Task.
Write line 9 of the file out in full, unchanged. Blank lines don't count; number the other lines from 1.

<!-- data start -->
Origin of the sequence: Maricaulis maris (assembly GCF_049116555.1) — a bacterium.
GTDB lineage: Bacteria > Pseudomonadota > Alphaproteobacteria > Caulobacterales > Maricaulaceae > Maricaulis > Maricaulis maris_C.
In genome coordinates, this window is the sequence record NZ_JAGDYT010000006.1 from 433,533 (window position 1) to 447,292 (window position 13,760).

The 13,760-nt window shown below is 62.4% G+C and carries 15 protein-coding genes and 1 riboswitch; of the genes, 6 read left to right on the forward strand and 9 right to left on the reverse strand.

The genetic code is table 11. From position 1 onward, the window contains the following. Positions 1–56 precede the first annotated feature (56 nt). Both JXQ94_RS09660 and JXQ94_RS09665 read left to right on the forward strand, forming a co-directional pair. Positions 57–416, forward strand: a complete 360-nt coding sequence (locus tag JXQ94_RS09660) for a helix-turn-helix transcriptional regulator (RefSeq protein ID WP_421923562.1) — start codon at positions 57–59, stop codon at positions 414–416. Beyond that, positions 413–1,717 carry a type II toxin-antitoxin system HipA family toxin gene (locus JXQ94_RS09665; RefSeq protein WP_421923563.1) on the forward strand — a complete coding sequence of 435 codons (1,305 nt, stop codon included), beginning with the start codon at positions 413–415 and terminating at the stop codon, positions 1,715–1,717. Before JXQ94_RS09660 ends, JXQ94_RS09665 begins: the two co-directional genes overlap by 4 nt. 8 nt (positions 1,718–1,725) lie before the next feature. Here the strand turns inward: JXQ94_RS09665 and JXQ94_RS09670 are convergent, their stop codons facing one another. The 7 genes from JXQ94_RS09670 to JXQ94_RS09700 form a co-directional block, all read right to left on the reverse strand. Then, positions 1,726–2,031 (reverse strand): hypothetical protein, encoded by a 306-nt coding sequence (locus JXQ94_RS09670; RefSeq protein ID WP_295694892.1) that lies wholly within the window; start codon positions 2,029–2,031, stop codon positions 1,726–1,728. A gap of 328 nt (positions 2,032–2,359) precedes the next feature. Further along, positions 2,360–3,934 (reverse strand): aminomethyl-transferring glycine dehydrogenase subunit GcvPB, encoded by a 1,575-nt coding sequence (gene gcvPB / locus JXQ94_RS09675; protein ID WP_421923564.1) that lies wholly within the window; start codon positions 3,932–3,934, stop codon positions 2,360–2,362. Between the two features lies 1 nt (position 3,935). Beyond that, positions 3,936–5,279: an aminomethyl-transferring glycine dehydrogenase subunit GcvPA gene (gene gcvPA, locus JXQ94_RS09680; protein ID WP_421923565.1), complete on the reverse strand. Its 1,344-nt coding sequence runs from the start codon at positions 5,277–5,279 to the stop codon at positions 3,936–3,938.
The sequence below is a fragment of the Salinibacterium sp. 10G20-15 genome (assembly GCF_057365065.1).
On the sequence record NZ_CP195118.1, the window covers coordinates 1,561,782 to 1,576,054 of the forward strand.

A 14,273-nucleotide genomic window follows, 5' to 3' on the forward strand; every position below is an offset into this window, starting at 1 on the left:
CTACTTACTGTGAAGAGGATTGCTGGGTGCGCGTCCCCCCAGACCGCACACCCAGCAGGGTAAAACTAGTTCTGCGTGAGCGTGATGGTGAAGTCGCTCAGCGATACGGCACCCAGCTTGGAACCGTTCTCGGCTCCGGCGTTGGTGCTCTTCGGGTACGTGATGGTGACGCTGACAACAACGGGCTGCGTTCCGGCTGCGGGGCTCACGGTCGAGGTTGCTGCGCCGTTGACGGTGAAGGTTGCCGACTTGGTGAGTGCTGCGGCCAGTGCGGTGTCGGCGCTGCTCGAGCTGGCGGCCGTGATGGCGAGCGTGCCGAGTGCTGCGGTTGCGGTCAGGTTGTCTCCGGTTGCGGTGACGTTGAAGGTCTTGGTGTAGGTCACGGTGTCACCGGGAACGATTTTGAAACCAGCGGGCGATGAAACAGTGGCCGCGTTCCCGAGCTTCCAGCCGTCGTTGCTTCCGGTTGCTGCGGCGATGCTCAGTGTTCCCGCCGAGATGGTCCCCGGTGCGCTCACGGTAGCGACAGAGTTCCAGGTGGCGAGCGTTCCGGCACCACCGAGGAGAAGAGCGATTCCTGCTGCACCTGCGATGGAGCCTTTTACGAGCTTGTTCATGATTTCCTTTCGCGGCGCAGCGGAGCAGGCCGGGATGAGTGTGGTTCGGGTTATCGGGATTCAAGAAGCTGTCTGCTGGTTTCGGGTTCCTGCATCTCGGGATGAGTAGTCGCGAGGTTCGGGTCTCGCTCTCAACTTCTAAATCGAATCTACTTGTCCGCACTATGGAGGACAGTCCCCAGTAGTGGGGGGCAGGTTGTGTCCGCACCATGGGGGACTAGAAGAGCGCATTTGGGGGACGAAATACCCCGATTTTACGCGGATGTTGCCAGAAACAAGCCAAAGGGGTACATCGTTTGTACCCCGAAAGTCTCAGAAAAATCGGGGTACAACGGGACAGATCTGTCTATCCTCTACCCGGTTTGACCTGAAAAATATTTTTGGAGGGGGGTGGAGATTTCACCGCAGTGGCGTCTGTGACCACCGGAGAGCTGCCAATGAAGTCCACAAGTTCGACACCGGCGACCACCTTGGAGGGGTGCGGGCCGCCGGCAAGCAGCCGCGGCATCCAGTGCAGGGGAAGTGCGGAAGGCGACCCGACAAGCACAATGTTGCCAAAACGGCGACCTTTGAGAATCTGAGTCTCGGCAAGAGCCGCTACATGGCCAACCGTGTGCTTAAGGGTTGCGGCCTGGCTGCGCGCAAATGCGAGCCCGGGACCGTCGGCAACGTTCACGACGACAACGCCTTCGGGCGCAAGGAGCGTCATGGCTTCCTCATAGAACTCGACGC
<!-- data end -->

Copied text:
CTACTTACTGTGAAGAGGATTGCTGGGTGCGCGTCCCCCCAGACCGCACACCCAGCAGGGTAAAACTAGTTCTGCGTGAGCGTGATGGTGAAGTCGCTCAGCGATACGGCACCCAGCTTGGAACCGTTCTCGGCTCCGGCGTTGGTGCTCTTCGGGTACGTGATGGTGACGCTGACAACAACGGGCTGCGTTCCGGCTGCGGGGCTCACGGTCGAGGTTGCTGCGCCGTTGACGGTGAAGGTTGCCGACTTGGTGAGTGCTGCGGCCAGTGCGGTGTCGGCGCTGCTCGAGCTGGCGGCCGTGATGGCGAGCGTGCCGAGTGCTGCGGTTGCGGTCAGGTTGTCTCCGGTTGCGGTGACGTTGAAGGTCTTGGTGTAGGTCACGGTGTCACCGGGAACGATTTTGAAACCAGCGGGCGATGAAACAGTGGCCGCGTTCCCGAGCTTCCAGCCGTCGTTGCTTCCGGTTGCTGCGGCGATGCTCAGTGTTCCCGCCGAGATGGTCCCCGGTGCGCTCACGGTAGCGACAGAGTTCCAGGTGGCGAGCGTTCCGGCACCACCGAGGAGAAGAGCGATTCCTGCTGCACCTGCGATGGAGCCTTTTACGAGCTTGTTCATGATTTCCTTTCGCGGCGCAGCGGAGCAGGCCGGGATGAGTGTGGTTCGGGTTATCGGGATTCAAGAAGCTGTCTGCTGGTTTCGGGTTCCTGCATCTCGGGATGAGTAGTCGCGAGGTTCGGGTCTCGCTCTCAACTTCTAAATCGAATCTACTTGTCCGCACTATGGAGGACAGTCCCCAGTAGTGGGGGGCAGGTTGTGTCCGCACCATGGGGGACTAGAAGAGCGCATTTGGGGGACGAAATACCCCGATTTTACGCGGATGTTGCCAGAAACAAGCCAAAGGGGTACATCGTTTGTACCCCGAAAGTCTCAGAAAAATCGGGGTACAACGGGACAGATCTGTCTATCCTCTACCCGGTTTGACCTGAAAAATATTTTTGGAGGGGGGTGGAGATTTCACCGCAGTGGCGTCTGTGACCACCGGAGAGCTGCCAATGAAGTCCACAAGTTCGACACCGGCGACCACCTTGGAGGGGTGCGGGCCGCCGGCAAGCAGCCGCGGCATCCAGTGCAGGGGAAGTGCGGAAGGCGACCCGACAAGCACAATGTTGCCAAAACGGCGACCTTTGAGAATCTGAGTCTCGGCAAGAGCCGCTACATGGCCAACCGTGTGCTTAAGGGTTGCGGCCTGGCTGCGCGCAAATGCGAGCCCGGGACCGTCGGCAACGTTCACGACGACAACGCCTTCGGGCGCAAGGAGCGTCATGGCTTCCTCATAGAACTCGACGC